I’m writing for tomorrow and recovering from an excellent Christmas day, in which I worked my butt off cooking. This was my first time roasting in my convection microwave oven, and it works like a charm. We also took a plate to the person working the security desk at my building, so he would not have to go without Christmas dinner, and he was very appreciative.
Jig Zone Puzzle:
Today’s took me 4:47 (average 6:23). To do it, click here. How did you do?
From NY Times: The contraception mandate in the new health care reform law accommodates religious beliefs. It exempts houses of worship from having to provide contraceptive coverage without a co-pay. Church-affiliated organizations like schools and hospitals need only send a short form to their insurance administrator, which takes care of the coverage.
There is no breach of religious freedom, nor any undue burden involved. But that was not enough for a judge of the Federal District Court in Brooklyn, Brian Cogan, who decided that even filing a form is too much to ask. He ruled in favor of two high schools and two health care systems affiliated with the Roman Catholic Archdiocese of New York under the Religious Freedom Restoration Act…
…This case is among dozens challenging the birth control mandate. The Supreme Court agreed to hear two cases involving secular for-profit companies. What Judge Cogan missed, and the justices need to recognize, is the threat to religious liberty comes from employers trying to impose their religious views on workers.
I’m not surprised that a Republican GW Bush appointee would rule that violating the religious freedom of women is the right of a high school that provides education in secular, as well as religious subjects.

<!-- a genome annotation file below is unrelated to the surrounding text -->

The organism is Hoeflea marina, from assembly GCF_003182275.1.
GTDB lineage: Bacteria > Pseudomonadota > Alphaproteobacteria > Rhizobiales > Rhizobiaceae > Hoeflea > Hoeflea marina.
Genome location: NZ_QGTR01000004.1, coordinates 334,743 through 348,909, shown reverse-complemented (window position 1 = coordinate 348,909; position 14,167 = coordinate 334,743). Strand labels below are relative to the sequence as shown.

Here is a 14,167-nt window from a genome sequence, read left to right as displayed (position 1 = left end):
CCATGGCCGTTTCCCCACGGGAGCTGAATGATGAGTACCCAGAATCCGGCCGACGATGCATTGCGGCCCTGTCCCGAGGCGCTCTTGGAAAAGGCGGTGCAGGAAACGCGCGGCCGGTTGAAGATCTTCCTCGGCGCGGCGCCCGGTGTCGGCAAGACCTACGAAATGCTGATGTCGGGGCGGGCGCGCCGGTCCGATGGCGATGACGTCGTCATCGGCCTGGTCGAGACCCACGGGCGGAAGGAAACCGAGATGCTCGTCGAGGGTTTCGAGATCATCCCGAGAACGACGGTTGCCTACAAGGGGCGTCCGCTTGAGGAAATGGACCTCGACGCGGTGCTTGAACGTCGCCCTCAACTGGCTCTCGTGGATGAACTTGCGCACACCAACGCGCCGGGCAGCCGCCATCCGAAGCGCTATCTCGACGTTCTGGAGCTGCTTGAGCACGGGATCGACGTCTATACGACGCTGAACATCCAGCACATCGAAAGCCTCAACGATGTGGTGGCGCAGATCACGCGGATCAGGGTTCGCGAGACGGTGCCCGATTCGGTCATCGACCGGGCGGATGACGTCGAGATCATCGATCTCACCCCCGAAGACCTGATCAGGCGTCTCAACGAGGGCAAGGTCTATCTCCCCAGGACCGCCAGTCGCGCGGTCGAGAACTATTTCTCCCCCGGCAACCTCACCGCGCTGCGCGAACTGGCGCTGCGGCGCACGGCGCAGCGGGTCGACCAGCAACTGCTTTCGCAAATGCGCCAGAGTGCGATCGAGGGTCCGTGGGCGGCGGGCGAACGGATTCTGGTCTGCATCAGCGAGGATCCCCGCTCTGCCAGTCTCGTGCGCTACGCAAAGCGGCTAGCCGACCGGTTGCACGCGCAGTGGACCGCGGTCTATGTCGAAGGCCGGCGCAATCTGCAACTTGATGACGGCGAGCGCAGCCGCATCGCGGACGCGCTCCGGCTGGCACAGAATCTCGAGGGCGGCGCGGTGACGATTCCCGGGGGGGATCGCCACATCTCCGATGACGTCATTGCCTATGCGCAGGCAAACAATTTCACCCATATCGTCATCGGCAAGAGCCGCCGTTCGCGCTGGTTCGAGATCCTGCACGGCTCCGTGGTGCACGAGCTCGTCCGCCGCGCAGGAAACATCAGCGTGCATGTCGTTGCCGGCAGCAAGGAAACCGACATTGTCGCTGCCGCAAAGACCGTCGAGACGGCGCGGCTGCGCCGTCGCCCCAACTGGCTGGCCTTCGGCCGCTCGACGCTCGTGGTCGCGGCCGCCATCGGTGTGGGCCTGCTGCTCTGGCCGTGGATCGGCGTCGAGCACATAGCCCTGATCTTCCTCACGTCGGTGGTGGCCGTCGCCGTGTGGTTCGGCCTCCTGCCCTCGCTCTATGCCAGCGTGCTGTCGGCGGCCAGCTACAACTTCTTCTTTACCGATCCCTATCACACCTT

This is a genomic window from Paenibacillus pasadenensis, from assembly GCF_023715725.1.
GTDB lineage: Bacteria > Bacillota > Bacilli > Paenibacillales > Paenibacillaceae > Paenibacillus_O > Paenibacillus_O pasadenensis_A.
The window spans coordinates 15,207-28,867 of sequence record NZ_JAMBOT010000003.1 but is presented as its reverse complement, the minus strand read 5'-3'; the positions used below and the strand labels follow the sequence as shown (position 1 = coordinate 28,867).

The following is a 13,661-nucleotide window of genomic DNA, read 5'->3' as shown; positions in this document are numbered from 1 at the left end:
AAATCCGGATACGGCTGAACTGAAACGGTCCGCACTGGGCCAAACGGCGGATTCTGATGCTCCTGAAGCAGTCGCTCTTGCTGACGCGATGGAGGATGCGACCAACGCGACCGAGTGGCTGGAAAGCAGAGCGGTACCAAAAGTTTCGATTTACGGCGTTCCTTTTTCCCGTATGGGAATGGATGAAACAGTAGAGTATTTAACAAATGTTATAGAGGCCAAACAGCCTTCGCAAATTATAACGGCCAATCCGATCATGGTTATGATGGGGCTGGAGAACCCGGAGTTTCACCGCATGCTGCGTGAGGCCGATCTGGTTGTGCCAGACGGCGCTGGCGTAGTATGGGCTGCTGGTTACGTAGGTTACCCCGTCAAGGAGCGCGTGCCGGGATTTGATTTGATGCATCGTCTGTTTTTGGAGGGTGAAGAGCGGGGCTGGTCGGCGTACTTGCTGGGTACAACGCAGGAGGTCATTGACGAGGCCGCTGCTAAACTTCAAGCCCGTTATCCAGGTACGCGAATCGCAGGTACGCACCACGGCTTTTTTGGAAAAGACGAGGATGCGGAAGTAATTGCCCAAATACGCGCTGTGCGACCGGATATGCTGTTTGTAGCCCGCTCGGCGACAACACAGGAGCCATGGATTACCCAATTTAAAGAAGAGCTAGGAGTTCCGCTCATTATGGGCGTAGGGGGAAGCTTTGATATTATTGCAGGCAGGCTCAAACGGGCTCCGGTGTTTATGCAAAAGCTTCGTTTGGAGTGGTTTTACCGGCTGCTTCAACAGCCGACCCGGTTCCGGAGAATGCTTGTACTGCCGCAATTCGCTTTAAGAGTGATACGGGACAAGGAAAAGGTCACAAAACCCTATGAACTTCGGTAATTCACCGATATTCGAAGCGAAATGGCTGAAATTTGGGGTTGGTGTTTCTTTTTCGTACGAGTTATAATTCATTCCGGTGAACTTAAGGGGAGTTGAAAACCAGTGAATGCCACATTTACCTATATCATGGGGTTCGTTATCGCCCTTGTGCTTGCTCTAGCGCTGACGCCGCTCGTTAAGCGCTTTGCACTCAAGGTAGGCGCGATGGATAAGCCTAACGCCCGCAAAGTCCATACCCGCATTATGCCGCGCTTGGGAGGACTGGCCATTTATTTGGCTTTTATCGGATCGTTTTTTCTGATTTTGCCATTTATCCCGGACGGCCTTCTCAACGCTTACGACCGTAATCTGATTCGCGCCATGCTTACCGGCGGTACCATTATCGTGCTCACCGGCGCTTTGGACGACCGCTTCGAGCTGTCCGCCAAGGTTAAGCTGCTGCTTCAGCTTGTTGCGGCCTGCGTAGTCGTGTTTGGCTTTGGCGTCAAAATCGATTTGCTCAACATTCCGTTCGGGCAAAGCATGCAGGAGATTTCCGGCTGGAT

From Think Progress: BP has sought to cut down on payments for the 2010 Deepwater Horizon disaster by asking that local businesses prove the link between their economic losses and the oil spill. A federal judge halted BP’s effort to skip payments on Tuesday, ruling that BP cannot reverse its interpretation of the settlement simply because the cost is higher than what the oil giant once estimated.
BP wanted the rules of a class action settlement to be rewritten to require “proof of causation” or to throw out the entire multi-billion dollar agreement. U.S. District Judge Carl Barbier disagreed, writing that BP’s argument is “not only clearly inconsistent with its previous position, it directly contradicts what it has told this court.” In an earlier decision, Barbier also blasted the company for “attempting to rewrite or disregard the unambiguous terms of the settlement agreement.” BP had once called the class action settlement “more than fair.” BP plans to appeal.
Unlike the judge in the last item, Barbier is a Clinton appointee. This case underscores the need to keep Republicans out of the Presidency, where they would appoint corrupt judges, as a GOBP judge would not have ruled fairly.
From Raw Story: The GOP’s corporate allies have set a New Year’s resolution they hope will lead to electoral victory in the 2014 midterms: “No fools on our ticket.”
Republican House leaders are planning to impose discipline on unruly members to help avert the party squabbles that badly damaged the GOP brand, and major donors and advocacy groups such as the U.S. Chamber of Commerce and American Crossroads intend to develop and fund more centrist candidates.
“Our No. 1 focus is to make sure, when it comes to the Senate, that we have no loser candidates,” said Scott Reed, the top political strategist for the U.S. Chamber of Commerce, told the Wall Street Journal [Murdoch delinked]. “That will be our mantra: No fools on our ticket.”
In other words, the Republicans are intent on fielding candidates adept at hiding their true policies from American voters, like they did in 2010, when all those "jobs, jobs, jobs" gave way to TEAbuggery as soon as they assumed office. We must remain ever vigilant to expose them for what they are.